How Are Summer Allergies Treated? continued...
If over-the-counter remedies don’t help, your doctor may recommend a prescription medication:
- Corticosteroid nasal sprays
- Leukotriene receptor antagonists (LTRAs) such as Singulair
- Atrovent (ipratropium bromide) nasal spray
- Immunotherapy in the form of allergy shots or oral tablets or drops
To treat insect stings or bites:
- For a severe allergic reaction, use an epinephrine injection kit if you have it, and call 911 immediately. Always carry two kits with you if you're at risk for a severe allergic reaction.
- For ordinary reactions, apply ice to the bite area to reduce swelling. For stings you should remove the stinger.
- Try a pain reliever, such as Tylenol (acetaminophen) or Advil, Motrin (ibuprofen).
- Use a topical cream, such as hydrocortisone, to ease pain and itching. Calamine creams also help with itching.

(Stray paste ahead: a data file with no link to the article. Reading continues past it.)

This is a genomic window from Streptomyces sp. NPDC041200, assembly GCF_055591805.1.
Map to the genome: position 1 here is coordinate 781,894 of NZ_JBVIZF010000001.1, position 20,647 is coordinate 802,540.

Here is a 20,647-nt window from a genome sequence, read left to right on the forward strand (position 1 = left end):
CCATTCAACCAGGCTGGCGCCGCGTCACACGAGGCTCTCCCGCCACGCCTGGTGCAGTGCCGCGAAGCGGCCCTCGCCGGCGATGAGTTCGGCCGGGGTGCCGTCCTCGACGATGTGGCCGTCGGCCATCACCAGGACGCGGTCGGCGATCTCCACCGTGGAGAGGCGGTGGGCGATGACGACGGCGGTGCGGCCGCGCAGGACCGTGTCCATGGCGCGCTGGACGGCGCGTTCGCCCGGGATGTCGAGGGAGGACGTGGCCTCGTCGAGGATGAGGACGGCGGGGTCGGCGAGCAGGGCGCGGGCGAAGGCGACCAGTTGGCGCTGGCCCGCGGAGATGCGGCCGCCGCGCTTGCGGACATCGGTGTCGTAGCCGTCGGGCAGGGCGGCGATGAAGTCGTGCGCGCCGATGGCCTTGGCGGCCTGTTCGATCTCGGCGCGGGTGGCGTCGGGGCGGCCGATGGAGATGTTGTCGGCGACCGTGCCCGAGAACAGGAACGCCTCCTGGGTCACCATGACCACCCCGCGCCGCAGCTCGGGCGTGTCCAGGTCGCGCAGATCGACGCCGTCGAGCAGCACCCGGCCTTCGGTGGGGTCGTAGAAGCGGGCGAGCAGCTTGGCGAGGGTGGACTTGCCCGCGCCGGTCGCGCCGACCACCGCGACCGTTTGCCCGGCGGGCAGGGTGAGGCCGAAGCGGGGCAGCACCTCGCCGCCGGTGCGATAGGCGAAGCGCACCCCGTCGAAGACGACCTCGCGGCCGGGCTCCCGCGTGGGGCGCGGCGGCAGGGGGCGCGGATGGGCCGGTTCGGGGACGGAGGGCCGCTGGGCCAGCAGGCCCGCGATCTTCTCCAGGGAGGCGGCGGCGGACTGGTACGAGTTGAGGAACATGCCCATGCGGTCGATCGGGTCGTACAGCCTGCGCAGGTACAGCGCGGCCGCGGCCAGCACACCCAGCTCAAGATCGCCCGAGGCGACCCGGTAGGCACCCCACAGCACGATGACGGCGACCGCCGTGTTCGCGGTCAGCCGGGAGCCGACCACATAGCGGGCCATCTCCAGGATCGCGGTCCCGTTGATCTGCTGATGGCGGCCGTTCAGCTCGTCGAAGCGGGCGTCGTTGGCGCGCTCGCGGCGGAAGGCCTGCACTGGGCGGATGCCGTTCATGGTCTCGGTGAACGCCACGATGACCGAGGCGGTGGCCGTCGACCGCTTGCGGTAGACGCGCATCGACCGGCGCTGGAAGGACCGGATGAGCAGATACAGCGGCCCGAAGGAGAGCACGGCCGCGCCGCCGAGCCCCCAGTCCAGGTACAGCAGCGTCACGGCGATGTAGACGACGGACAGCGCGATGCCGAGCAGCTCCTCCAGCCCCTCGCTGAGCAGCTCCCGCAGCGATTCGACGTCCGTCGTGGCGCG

- Use oral antihistamines (Allegra, Benadryl, Claritin, or Zyrtec) for itching.
How to Deal With Summer Allergies
Here are tips to help you avoid summer allergy triggers.
- Try to stay indoors whenever the pollen count is high.
- Keep your doors and windows closed whenever possible to keep allergens out. Use an air purifier.
- Clean air filters in your home often. Clean bookshelves, vents, and other places where pollen can collect.
- Wash bedding and rugs in hot water to eliminate dust mites and other allergens.
- Wash your hair, shower, and change clothing after going outside to wash away pollen.
- Vacuum often. Wear a mask, because vacuuming can kick up pollen, mold, and dust trapped in your carpet. Use a vacuum with a HEPA filter.
- Wear a mask when you mow your lawn to avoid grass pollen.
- Keep the humidity in your house between 30% and 50% to prevent the growth of dust mites.